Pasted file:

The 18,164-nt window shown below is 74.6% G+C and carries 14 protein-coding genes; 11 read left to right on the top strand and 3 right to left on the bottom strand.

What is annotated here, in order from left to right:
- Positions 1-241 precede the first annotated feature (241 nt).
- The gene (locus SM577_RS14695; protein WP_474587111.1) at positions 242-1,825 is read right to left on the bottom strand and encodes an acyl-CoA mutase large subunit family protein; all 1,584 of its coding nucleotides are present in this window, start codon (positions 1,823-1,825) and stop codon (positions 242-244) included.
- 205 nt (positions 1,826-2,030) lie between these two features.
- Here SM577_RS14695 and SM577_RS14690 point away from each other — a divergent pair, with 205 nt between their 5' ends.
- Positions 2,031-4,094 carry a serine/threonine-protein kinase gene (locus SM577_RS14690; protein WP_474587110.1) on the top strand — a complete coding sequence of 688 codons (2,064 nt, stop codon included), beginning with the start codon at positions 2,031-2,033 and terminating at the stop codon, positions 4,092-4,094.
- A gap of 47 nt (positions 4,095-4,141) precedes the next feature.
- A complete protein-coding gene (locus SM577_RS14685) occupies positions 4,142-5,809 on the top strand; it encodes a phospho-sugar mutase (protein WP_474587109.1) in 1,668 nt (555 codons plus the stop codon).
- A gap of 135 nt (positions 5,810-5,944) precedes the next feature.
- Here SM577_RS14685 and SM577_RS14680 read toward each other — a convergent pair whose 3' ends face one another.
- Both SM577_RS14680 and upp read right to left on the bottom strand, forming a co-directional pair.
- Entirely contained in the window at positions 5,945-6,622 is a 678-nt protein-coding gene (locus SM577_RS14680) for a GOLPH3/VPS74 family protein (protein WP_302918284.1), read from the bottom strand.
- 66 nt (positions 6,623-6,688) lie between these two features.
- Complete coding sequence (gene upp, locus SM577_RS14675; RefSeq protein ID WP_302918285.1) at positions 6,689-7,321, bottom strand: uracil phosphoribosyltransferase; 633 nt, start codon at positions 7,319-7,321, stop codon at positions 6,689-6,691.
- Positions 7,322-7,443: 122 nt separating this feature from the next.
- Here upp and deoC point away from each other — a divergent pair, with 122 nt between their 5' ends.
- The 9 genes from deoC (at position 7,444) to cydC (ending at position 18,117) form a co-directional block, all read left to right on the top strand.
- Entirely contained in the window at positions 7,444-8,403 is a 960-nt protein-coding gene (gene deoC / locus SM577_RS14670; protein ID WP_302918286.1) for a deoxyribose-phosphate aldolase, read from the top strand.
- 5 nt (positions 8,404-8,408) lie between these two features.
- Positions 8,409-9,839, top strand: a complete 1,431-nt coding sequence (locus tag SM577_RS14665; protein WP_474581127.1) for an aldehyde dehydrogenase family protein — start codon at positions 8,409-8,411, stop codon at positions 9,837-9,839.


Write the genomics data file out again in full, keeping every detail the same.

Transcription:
The 18,164-nt window shown below is 74.6% G+C and carries 14 protein-coding genes; 11 read left to right on the top strand and 3 right to left on the bottom strand.

What is annotated here, in order from left to right:
- Positions 1-241 precede the first annotated feature (241 nt).
- The gene (locus SM577_RS14695; protein WP_474587111.1) at positions 242-1,825 is read right to left on the bottom strand and encodes an acyl-CoA mutase large subunit family protein; all 1,584 of its coding nucleotides are present in this window, start codon (positions 1,823-1,825) and stop codon (positions 242-244) included.
- 205 nt (positions 1,826-2,030) lie between these two features.
- Here SM577_RS14695 and SM577_RS14690 point away from each other — a divergent pair, with 205 nt between their 5' ends.
- Positions 2,031-4,094 carry a serine/threonine-protein kinase gene (locus SM577_RS14690; protein WP_474587110.1) on the top strand — a complete coding sequence of 688 codons (2,064 nt, stop codon included), beginning with the start codon at positions 2,031-2,033 and terminating at the stop codon, positions 4,092-4,094.
- A gap of 47 nt (positions 4,095-4,141) precedes the next feature.
- A complete protein-coding gene (locus SM577_RS14685) occupies positions 4,142-5,809 on the top strand; it encodes a phospho-sugar mutase (protein WP_474587109.1) in 1,668 nt (555 codons plus the stop codon).
- A gap of 135 nt (positions 5,810-5,944) precedes the next feature.
- Here SM577_RS14685 and SM577_RS14680 read toward each other — a convergent pair whose 3' ends face one another.
- Both SM577_RS14680 and upp read right to left on the bottom strand, forming a co-directional pair.
- Entirely contained in the window at positions 5,945-6,622 is a 678-nt protein-coding gene (locus SM577_RS14680) for a GOLPH3/VPS74 family protein (protein WP_302918284.1), read from the bottom strand.
- 66 nt (positions 6,623-6,688) lie between these two features.
- Complete coding sequence (gene upp, locus SM577_RS14675; RefSeq protein ID WP_302918285.1) at positions 6,689-7,321, bottom strand: uracil phosphoribosyltransferase; 633 nt, start codon at positions 7,319-7,321, stop codon at positions 6,689-6,691.
- Positions 7,322-7,443: 122 nt separating this feature from the next.
- Here upp and deoC point away from each other — a divergent pair, with 122 nt between their 5' ends.
- The 9 genes from deoC (at position 7,444) to cydC (ending at position 18,117) form a co-directional block, all read left to right on the top strand.
- Entirely contained in the window at positions 7,444-8,403 is a 960-nt protein-coding gene (gene deoC / locus SM577_RS14670; protein ID WP_302918286.1) for a deoxyribose-phosphate aldolase, read from the top strand.
- 5 nt (positions 8,404-8,408) lie between these two features.
- Positions 8,409-9,839, top strand: a complete 1,431-nt coding sequence (locus tag SM577_RS14665; protein WP_474581127.1) for an aldehyde dehydrogenase family protein — start codon at positions 8,409-8,411, stop codon at positions 9,837-9,839.